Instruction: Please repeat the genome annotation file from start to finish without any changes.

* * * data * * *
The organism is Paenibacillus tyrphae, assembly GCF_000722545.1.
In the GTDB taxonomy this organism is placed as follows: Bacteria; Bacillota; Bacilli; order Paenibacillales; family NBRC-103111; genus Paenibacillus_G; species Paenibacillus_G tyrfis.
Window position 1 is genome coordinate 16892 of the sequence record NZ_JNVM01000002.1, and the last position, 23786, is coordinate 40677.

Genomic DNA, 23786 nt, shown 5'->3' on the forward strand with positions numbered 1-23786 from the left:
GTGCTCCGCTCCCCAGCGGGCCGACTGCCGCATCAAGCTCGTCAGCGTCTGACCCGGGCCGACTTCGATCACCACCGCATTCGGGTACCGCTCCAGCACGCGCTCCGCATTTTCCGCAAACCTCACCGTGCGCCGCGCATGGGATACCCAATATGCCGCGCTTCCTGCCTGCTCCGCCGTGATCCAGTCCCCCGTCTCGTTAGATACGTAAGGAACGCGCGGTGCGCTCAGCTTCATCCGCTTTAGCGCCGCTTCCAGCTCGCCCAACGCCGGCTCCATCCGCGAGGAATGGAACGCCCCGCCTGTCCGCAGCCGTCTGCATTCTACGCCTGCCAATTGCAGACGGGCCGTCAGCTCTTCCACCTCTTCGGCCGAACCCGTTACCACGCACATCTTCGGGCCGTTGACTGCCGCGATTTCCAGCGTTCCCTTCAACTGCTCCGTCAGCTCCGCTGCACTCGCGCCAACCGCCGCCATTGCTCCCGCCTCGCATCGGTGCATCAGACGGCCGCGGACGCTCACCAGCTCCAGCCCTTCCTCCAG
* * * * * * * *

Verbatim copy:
The organism is Paenibacillus tyrphae, assembly GCF_000722545.1.
In the GTDB taxonomy this organism is placed as follows: Bacteria; Bacillota; Bacilli; order Paenibacillales; family NBRC-103111; genus Paenibacillus_G; species Paenibacillus_G tyrfis.
Window position 1 is genome coordinate 16892 of the sequence record NZ_JNVM01000002.1, and the last position, 23786, is coordinate 40677.

Genomic DNA, 23786 nt, shown 5'->3' on the forward strand with positions numbered 1-23786 from the left:
GTGCTCCGCTCCCCAGCGGGCCGACTGCCGCATCAAGCTCGTCAGCGTCTGACCCGGGCCGACTTCGATCACCACCGCATTCGGGTACCGCTCCAGCACGCGCTCCGCATTTTCCGCAAACCTCACCGTGCGCCGCGCATGGGATACCCAATATGCCGCGCTTCCTGCCTGCTCCGCCGTGATCCAGTCCCCCGTCTCGTTAGATACGTAAGGAACGCGCGGTGCGCTCAGCTTCATCCGCTTTAGCGCCGCTTCCAGCTCGCCCAACGCCGGCTCCATCCGCGAGGAATGGAACGCCCCGCCTGTCCGCAGCCGTCTGCATTCTACGCCTGCCAATTGCAGACGGGCCGTCAGCTCTTCCACCTCTTCGGCCGAACCCGTTACCACGCACATCTTCGGGCCGTTGACTGCCGCGATTTCCAGCGTTCCCTTCAACTGCTCCGTCAGCTCCGCTGCACTCGCGCCAACCGCCGCCATTGCTCCCGCCTCGCATCGGTGCATCAGACGGCCGCGGACGCTCACCAGCTCCAGCCCTTCCTCCAG